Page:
India, Pak foreign secretaries meet in New Delhi 


Pakistan raises Kashmir, Balochistan and RAW officer’s arrest 


New Delhi, April 26: Pakistan on Tuesday raised India’s alleged involvement in the Balochistan insurgency and also described Kashmir as the “core issue” between the two countries as their foreign secretaries met on the sidelines of a global conference on Afghanistan here.

Pakistan Foreign Secretary Aizaz Ahmed Chaudhry and his Indian counterpart S. Jaishankar discussed “all outstanding issues, including the Jammu and Kashmir dispute,” a statement from the Pakistan High Commission said.

“The Foreign Secretary (Chaudhry) emphasized that Kashmir remains the core issue that requires a just solution, in accordance with UN resolution and wishes of the Kashmiri people,” it said.

The statement said Chaudhry “also took up the matter of capture of RAW officer, Kulbushan Jadhav, and expressed serious concern over (India’s) involvement in subversive activities in Balochistan and Karachi”.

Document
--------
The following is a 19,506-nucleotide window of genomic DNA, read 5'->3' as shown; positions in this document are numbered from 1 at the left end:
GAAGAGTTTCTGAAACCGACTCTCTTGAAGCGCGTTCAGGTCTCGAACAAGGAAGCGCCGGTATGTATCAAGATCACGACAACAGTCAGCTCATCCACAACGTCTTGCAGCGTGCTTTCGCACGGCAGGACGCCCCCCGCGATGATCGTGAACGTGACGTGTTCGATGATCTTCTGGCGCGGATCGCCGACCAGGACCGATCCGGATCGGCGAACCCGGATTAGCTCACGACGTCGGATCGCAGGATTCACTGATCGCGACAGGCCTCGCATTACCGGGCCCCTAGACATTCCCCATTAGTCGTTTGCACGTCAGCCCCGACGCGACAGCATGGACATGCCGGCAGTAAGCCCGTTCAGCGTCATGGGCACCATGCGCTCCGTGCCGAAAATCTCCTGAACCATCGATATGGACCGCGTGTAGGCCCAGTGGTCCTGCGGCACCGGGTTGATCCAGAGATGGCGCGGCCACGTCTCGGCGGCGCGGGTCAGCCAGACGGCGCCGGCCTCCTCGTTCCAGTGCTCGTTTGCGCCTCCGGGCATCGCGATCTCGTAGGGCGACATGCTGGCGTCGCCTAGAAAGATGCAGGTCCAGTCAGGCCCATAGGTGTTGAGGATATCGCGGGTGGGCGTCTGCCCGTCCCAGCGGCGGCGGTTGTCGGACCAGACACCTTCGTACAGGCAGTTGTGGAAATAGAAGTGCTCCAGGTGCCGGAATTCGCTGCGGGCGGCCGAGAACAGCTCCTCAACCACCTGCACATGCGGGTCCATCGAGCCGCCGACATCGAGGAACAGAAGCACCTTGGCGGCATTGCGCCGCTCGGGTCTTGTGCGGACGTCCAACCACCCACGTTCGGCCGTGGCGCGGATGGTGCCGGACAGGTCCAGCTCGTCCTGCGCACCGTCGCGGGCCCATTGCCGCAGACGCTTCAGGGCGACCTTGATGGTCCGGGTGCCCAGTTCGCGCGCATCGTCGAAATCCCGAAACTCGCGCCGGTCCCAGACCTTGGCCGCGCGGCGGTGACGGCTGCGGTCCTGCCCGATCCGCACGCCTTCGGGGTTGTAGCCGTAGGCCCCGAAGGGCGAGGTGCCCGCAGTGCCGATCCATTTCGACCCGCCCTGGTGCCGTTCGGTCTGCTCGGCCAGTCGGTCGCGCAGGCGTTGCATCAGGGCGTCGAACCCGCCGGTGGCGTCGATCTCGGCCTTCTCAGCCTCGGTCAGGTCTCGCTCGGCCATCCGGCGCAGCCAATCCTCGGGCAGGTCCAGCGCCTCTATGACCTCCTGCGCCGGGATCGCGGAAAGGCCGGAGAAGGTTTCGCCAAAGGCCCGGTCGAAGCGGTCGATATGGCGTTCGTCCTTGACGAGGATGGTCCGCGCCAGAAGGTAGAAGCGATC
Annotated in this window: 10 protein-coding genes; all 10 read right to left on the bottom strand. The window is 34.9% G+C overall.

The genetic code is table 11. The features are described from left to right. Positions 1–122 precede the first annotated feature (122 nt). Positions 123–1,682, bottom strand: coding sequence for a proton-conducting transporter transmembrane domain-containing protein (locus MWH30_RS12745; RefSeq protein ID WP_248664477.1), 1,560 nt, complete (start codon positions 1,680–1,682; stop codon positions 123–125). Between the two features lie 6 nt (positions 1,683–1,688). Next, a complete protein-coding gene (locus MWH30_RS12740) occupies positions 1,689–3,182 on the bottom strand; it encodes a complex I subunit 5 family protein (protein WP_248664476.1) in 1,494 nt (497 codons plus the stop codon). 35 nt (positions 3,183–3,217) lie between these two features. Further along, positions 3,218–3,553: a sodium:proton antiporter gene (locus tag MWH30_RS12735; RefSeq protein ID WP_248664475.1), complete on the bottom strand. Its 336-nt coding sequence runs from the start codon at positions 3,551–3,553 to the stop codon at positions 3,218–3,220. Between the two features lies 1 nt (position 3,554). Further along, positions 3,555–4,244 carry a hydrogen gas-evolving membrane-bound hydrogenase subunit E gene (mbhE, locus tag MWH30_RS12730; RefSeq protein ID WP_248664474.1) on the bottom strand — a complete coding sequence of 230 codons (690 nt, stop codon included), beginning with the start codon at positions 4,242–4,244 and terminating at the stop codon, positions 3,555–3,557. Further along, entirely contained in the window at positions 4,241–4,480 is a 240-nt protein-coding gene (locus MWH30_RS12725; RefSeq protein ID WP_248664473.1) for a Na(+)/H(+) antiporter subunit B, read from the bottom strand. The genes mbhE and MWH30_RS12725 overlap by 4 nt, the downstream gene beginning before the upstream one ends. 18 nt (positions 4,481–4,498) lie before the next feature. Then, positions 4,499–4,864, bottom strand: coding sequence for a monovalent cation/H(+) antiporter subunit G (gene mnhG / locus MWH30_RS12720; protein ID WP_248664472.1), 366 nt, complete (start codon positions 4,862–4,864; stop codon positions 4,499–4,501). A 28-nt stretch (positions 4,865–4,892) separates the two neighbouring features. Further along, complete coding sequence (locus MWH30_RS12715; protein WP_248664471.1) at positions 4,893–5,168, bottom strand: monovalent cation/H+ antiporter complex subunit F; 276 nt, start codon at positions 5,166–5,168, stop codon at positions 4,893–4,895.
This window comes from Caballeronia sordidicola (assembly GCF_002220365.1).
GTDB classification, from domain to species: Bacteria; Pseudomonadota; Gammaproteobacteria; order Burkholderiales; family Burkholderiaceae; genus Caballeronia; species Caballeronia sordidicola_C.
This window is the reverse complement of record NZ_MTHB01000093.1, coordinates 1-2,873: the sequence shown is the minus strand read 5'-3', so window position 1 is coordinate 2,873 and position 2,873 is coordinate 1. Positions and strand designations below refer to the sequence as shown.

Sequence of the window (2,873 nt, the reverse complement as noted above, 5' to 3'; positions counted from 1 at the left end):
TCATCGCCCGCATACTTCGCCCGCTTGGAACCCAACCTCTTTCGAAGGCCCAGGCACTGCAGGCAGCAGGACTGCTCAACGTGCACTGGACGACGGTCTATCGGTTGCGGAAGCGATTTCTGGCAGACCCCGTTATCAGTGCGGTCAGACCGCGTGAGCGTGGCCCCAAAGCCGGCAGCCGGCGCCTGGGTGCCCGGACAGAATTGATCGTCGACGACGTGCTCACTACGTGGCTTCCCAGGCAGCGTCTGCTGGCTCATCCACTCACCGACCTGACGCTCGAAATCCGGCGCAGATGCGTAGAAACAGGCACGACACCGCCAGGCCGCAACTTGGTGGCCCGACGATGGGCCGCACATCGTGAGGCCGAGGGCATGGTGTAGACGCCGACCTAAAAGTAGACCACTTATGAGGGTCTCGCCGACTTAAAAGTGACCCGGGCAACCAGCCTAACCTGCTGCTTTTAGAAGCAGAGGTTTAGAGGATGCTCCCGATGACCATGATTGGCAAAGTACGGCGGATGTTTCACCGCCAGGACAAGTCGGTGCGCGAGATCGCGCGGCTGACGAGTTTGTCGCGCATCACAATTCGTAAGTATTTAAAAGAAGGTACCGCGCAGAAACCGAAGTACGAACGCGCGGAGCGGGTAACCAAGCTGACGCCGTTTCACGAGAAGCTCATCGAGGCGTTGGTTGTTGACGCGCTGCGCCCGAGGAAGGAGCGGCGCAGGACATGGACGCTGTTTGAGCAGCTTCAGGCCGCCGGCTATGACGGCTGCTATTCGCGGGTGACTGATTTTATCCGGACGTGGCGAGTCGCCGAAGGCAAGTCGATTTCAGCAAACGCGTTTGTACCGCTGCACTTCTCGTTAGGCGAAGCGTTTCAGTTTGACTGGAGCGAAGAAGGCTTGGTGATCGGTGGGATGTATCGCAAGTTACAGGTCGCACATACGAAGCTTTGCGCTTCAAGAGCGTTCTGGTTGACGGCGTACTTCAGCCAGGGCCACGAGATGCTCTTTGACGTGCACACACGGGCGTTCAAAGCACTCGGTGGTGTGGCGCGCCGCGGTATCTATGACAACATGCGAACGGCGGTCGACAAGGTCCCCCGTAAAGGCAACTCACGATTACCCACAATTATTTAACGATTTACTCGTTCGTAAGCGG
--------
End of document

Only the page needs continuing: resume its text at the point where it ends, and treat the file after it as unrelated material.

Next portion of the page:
Pakistan has long accused India of stoking the insurgency in the gas and mineral-rich Balochistan — Pakistan’s biggest province. India has always denied these allegations.

Jadhav was arrested in Balochistan in March on charges of spying for India’s Research and Analysis Wing (RAW). India has denied that Jadhav, a retired Indian navy officer, worked for RAW.

The Pakistan statement added that Chaudhry told Jaishankar that spying by Indian agents “undermine efforts to normalize relations between the two countries”.

Chaudhry also raked up the 2007 bombing of the Samjhauta Express train that runs between the two countries. India investigating agencies earlier blamed rightwing Hindu activists for the attack. News reports say the suspects are being released due to lack of evidence.

“He (Chaudhry) also conveyed concern over the efforts by the Indian authorities for the release of the prime suspects of the Samjhauta Express blast,” the statement said.

The Pakistan foreign secretary, however, expressed confidence that the two countries would remain “committed to a sustained, meaningful and comprehensive dialogue process” in the backdrop of the goodwill generated by the recent high-level contacts.

He “underscored the need for early commencement of comprehensive dialogue for which the Indian foreign secretary’s visit to Pakistan is due”.